You are correct that word order matters for emphasis, but there doesn't appear to be any hard-and-fast rule (e.g., the first word isn't always the most important). For anyone who's interested, here's the relevant Wikipedia article. Take it with the usual Wikipedia grain of salt.
Agreed, that it is a mean trick to have played!
As Bail observed, the convention is for the adjective to follow the relevant noun; but it is not compulsory.
I presume the point of this sentence was to catch the unwary, and to remind everybody that, in Latin, it isn't just the word order that matters, it is the matching cases:
nostr-AM and urb-EM match as they are both Acc. case.
'femin-AM nostr-AM visitamus' would match, in the Acc. case: 'we visit our woman'.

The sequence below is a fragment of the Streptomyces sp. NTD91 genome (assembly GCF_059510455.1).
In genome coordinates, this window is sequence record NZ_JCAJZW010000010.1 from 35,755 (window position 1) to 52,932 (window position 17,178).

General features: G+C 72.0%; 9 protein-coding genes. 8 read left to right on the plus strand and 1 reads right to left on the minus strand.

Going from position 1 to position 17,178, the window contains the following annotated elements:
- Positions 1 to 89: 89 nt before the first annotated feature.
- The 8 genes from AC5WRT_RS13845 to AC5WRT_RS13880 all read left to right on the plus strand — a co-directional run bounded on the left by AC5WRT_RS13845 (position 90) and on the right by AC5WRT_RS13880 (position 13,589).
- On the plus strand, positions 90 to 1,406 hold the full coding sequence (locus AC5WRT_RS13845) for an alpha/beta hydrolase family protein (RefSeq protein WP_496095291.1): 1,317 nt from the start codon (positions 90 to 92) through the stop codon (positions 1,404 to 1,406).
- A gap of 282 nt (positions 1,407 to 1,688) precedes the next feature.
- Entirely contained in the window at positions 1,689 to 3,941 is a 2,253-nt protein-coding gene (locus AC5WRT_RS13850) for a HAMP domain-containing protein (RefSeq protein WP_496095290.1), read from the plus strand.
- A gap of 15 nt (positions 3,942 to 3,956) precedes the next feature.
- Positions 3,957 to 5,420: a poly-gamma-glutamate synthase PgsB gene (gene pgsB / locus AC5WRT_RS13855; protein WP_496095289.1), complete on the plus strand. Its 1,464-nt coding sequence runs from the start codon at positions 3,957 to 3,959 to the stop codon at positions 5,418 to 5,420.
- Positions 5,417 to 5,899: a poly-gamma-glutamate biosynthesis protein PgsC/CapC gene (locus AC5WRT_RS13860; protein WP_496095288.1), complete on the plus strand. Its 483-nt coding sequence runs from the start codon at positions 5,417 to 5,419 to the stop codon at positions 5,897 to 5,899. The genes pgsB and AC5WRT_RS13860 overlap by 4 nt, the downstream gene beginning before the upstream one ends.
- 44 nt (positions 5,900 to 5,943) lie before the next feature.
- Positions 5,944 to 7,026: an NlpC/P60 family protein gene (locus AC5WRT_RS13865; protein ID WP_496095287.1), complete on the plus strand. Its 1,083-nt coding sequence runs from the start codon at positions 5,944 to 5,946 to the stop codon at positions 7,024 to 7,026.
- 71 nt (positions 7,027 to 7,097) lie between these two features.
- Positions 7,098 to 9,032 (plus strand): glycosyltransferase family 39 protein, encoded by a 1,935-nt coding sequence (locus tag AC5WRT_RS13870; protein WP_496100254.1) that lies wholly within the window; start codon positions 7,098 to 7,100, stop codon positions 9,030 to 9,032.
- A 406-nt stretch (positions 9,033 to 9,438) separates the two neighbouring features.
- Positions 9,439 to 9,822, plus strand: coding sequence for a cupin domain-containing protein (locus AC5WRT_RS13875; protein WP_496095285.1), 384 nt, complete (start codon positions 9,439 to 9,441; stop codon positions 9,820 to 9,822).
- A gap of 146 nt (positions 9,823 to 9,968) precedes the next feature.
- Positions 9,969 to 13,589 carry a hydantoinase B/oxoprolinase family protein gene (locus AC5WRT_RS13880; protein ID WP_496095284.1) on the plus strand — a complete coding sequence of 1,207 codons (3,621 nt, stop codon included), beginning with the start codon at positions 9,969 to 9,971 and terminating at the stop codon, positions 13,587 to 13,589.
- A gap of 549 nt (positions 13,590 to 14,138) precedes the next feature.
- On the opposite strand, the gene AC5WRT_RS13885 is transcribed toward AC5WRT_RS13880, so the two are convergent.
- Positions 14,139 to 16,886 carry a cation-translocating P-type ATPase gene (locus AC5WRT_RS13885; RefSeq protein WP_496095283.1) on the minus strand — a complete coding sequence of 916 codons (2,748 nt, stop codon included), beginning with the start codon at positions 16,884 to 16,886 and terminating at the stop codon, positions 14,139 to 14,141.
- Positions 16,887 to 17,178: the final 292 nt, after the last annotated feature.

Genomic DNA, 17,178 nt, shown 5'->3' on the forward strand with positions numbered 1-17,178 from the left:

'femin-A nostr-A urbem nostram visitat' would also match, in the Nom. case: 'our woman visits our city'.
But, as Syimyuzya explained, it cannot be 'our woman visits the city'.
Hard to say without context, but I'm guessing "quedam" is actually "quaedam", so it could be "Because/which a certain woman of ours..." or "Because/which a certain one of us women...". It seems to be trying to specify a particular woman among many (which belong to a group that includes the author?).
Online Etymology Dictionary offers: nostrum (n.) c. 1600, "a medicine made of secret ingredients by secret methods," but commonly "quack medicine," from Latin nostrum remedium "our remedy" (or some similar phrase), presumably indicating "prepared by the person offering it," from Latin nostrum, neuter of noster "our," from nos "we," from PIE *nes-(2); see us.In extended use, "a pet scheme for accomplishing something" (1749).